There is another tale of love well known in Kaerok and Arnoc, but one much darker than Minaya’s and Khoronar’s adventures. It starts with a bold young nobleman, whose family had lost everything but their title; their lands, their estates, their wealth – all had been seized to repay debts accumulated over generations of careless debauchery. This left Rotos with little to his name except for his pride and his skill with the rapier. Though that barely stopped the young man from spending his youth duelling, drinking, and racking up new debts. It was only when the danger of assassins sent by the usurers became real that he finally realized it was time to disappear, at least for a time.
Although his talents were limited and so were the fields where Rotos could employ them in full, he had chosen a career many would not have considered – that of a pirate. With what little silver was left in his purse and his faithful rapier at his side, Rotos sought out the crew of a pirate ship and made his bid to join.
He spent the next decade sailing the seas and living the life of high adventure, where skill, audacious bravery, and a dash of good fortune were the only things one could rely on. Though he led many brazen raids upon attaining his own captainship and grew rich on plunder, Rotos remained a gentleman of good repute first and foremost. He was never bloodthirsty and never killed without need, nor allowed his crew any excesses. On occasion, he pursued and fought less scrupulous corsairs who ‘gave the profession a bad name’ as Rotos himself claimed.
It was one such encounter that allowed the bold Captain to claim his most prized treasure. But it was neither silver nor gems nor even an enchanted weapon of days long past that captivated Rotos’ heart. It was a woman by the name of Siphi, hailing from faraway southern islands, whom Rotos freed from captivity. She was beautiful and fierce, and while she was not trained as a warrior, Siphi seized the opportunity during the boarding battle and struck down her captors right in front of dumbfounded Rotos. If there was ever love at first sight, he told his crew later, it would have to be the sight of an angry Southerner woman knocking a brute twice her size out with a candleholder.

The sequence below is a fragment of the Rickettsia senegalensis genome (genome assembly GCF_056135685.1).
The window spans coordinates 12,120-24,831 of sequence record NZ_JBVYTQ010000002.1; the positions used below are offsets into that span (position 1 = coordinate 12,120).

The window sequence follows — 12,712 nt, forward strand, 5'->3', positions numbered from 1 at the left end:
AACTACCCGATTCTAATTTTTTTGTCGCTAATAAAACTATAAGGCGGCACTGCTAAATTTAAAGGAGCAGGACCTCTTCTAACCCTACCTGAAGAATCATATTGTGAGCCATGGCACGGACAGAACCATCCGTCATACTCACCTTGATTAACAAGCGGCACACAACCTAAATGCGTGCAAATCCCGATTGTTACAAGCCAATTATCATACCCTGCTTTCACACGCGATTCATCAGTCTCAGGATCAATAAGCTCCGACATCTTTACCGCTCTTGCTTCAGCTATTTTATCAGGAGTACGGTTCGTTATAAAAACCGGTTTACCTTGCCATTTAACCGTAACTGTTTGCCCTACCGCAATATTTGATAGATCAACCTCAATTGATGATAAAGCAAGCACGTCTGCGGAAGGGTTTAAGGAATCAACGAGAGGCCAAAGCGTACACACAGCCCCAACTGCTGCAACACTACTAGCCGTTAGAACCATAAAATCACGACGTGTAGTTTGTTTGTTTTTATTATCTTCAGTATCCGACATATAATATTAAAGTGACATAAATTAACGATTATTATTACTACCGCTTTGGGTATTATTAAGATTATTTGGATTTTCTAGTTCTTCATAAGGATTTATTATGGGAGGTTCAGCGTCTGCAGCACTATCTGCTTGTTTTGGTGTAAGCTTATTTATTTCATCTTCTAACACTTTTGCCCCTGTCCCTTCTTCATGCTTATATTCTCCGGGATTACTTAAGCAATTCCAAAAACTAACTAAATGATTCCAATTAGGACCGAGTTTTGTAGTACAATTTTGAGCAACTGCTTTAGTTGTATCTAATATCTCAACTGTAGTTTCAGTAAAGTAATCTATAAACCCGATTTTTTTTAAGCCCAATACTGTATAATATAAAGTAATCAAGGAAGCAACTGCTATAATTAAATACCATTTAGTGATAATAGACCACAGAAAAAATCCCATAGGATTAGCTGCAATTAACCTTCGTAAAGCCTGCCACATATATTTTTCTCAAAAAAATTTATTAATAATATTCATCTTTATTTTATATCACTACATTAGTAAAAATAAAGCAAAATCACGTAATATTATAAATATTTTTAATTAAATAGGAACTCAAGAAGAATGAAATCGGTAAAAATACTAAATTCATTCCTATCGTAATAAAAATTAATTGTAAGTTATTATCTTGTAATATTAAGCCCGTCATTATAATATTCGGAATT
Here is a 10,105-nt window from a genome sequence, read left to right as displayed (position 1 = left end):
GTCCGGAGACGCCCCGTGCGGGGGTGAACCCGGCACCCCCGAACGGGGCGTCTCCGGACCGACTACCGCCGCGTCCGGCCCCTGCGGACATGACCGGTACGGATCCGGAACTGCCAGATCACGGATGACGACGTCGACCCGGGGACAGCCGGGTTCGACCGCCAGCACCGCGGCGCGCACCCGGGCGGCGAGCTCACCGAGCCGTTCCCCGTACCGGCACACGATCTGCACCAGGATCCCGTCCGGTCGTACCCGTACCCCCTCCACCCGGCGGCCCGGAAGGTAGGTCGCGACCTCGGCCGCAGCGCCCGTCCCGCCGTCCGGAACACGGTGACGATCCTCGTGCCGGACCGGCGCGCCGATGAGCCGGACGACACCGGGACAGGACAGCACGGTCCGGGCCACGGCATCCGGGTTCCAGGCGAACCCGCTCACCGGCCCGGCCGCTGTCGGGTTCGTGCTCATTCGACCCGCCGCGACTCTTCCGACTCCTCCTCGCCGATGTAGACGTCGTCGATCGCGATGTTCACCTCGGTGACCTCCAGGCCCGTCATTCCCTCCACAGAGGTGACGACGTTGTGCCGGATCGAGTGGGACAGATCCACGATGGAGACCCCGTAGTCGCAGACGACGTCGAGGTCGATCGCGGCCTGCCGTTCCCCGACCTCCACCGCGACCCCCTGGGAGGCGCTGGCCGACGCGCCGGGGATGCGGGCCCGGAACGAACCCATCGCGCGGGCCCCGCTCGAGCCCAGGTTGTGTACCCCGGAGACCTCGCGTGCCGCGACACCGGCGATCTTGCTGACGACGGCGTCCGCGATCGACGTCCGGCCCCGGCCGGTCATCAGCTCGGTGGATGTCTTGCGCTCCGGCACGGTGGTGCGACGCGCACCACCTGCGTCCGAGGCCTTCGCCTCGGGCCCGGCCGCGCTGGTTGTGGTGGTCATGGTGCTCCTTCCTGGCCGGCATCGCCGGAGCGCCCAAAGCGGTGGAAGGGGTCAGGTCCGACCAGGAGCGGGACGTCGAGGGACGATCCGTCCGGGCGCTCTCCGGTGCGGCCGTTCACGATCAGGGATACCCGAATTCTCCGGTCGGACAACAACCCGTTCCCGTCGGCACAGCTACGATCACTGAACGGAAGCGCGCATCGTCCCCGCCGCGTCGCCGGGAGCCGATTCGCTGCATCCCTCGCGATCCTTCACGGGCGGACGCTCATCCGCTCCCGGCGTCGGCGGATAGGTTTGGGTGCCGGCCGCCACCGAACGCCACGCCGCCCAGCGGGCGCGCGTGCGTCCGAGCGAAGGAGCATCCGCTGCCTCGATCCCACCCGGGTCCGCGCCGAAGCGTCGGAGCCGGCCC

While some scoundrels may have taken advantage of the situation, Rotos was determined to court and woo his beautiful rescuee the old-fashioned way. Siphi met his advances with cold derision at first, then with amusement, but Rotos’ charms were as true as was his determination. After weeks of back-and-forth, she finally relented and showed interest, and this was but a spark that lit the flames of passion. Over the next several months Siphi and Rotos spent nearly every waking hour together and grew to truly appreciate one another.
She became his confidant, his voice of reason, and Rotos remained the brazen risk-taker with a contagious lust for adventure and dramatic flair that would put High Elves to shame. As their love blossomed, Rotos finally realized that the time to return home was upon him. With the riches he gained in the past decade, he managed to pay off all of his debts, and still own enough to ensure he and Siphi would live in luxury – provided the silver was spent wisely to set his ancestral household up once more.
Unfortunately, Mayhew Pouillac – the wealthiest money-lender in Arnoc at the time – regarded the damage his reputation sustained when Rotos fled to be far greater than any payment could make up for. He pretended otherwise, however, and accepted Rotos and his then-bride like guests of honour. For a hefty interest on top of the original debt and penalties, Pouillac ‘forgave’ Rotos and even offered assistance in rebuilding his family estate.